What Is Leakage Inductance?
Leakage inductance is an inductive component present in a
transformer that results from the imperfect magnetic linking of one
winding to another. Any magnetic flux that does not link the primary
winding to the secondary winding acts as inductive impedance in series
with the primary, therefore this "leakage inductance" is shown on a
schematic diagram as an additional inductance before the primary of an
ideal transformer.
In certain applications, such as switchedmode power
supplies and lighting ballasts, leakage inductance of the transformer may
play a critical function in the product design. For this reason, accurate
measurement of leakage inductance is often an important test function for
transformer manufacturers. In order to avoid confusion with other
transformer characteristics, this technical note will not refer to other
components of loss such as winding resistance or interwinding
capacitance.
Ideal transformer
For a theoretical, ideal transformer, there are no
losses. Voltages are transformed in the direct ratio of the turns;
currents in the inverse ratio of turns (figure 1).
Real transformer
In a real transformer, some of the flux in the primary
may not link the secondary winding. This "leakage" flux takes no part in
the transformer action and can be represented as an additional inductive
impedance that is in series with the primary winding (figure 2).
Real transformer plus an air gap
In certain transformer designs, leakage inductance must
be a greater proportion of the total inductance and is specified within a
tight tolerance. The increased proportion of leakage inductance is usually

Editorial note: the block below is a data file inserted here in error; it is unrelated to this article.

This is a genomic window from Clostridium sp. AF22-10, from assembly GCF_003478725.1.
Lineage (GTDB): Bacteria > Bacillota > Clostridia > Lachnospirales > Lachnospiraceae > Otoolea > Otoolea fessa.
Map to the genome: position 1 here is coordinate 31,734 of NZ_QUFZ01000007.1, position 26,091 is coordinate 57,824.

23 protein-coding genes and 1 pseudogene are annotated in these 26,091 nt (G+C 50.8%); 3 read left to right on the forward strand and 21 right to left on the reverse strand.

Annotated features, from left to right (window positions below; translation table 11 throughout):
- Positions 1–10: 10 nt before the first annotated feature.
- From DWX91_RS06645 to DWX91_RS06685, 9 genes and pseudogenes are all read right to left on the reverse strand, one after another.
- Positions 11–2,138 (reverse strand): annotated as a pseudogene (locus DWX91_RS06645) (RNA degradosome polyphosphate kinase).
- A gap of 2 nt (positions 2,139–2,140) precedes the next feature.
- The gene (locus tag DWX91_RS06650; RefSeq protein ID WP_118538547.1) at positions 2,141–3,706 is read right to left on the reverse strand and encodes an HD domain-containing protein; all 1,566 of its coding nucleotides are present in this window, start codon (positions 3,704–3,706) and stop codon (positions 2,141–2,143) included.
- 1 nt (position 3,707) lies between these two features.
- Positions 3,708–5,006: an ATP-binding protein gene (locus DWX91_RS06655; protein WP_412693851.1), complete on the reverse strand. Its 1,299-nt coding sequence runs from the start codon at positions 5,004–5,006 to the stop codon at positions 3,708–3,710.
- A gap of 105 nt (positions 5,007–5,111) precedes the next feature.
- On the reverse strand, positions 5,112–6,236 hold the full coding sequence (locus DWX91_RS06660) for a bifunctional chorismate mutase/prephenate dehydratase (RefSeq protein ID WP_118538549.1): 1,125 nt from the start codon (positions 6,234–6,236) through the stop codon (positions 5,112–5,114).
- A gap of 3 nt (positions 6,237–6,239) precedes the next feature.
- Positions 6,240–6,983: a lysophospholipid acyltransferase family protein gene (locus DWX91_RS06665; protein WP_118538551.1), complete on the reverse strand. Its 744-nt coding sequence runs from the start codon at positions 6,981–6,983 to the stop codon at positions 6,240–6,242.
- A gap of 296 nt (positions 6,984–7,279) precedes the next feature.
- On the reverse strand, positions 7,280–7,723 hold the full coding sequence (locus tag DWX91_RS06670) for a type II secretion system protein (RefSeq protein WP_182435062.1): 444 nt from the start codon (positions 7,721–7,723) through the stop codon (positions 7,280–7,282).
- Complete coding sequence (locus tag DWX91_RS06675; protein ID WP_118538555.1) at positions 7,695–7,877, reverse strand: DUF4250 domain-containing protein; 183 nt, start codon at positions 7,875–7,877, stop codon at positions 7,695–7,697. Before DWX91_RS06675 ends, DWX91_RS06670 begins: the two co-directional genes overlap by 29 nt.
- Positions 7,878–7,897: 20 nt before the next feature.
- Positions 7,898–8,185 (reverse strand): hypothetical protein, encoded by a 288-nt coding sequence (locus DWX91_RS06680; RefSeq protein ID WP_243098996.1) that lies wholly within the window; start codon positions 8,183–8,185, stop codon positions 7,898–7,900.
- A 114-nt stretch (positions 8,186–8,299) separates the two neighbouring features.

achieved by introducing an air gap in the core design, thus reducing the
permeability of the core and therefore the value of primary inductance.
The ratio of flux that does not link the primary winding to the secondary
winding will therefore increase relative to the flux that links both
windings (figure 3).
Why is measurement of leakage inductance important?
Leakage inductance (LL) may be undesirable in a wound
component, in which case it is important to measure the value to show that
it is low or, in some applications, such as electronic lighting ballasts
and resonant power converters, leakage inductance is deliberately
introduced and its value is an integral part of the circuit design.
In these applications, the leakage inductance provides an
energy storage medium that is essential to achieve correct operation of
the finished product.
It is therefore important that the value of leakage
inductance of the transformer is known to be within specified limits.
How is leakage inductance measured?
When an LCR meter is connected to the primary winding of
a transformer with opencircuit secondary terminals (figure 4), the value
of inductance (L) comprises primary inductance (LP) plus leakage
inductance (LL).
Since LL is a function within the transformer, it is
clearly not possible to measure its value directly. A method must
therefore be used to subtract the value of LP from the total measured
inductance. This is achieved by applying a short circuit across the
secondary terminals (figure 5). A perfect short circuit will result in
zero volts on the output terminals (figure 6) and, through transformer
action, zero volts will also appear across the primary inductance. The
measured value of inductance at the primary terminals will therefore be
the true leakage inductance (LL).
Unfortunately, achieving a perfect short circuit on the
secondary of a transformer is difficult in a laboratory and completely
impractical in a production environment. In production, it is common for
the short circuit to be applied manually or via a switchable relay. Under
these conditions, a perfect short circuit cannot be achieved, and it
follows that the secondary voltage will not be truly zero. The voltage
attributable to the imperfect short circuit will then appear across the
primary inductance as a shortcircuit error multiplied by the turns ratio
(figure 7).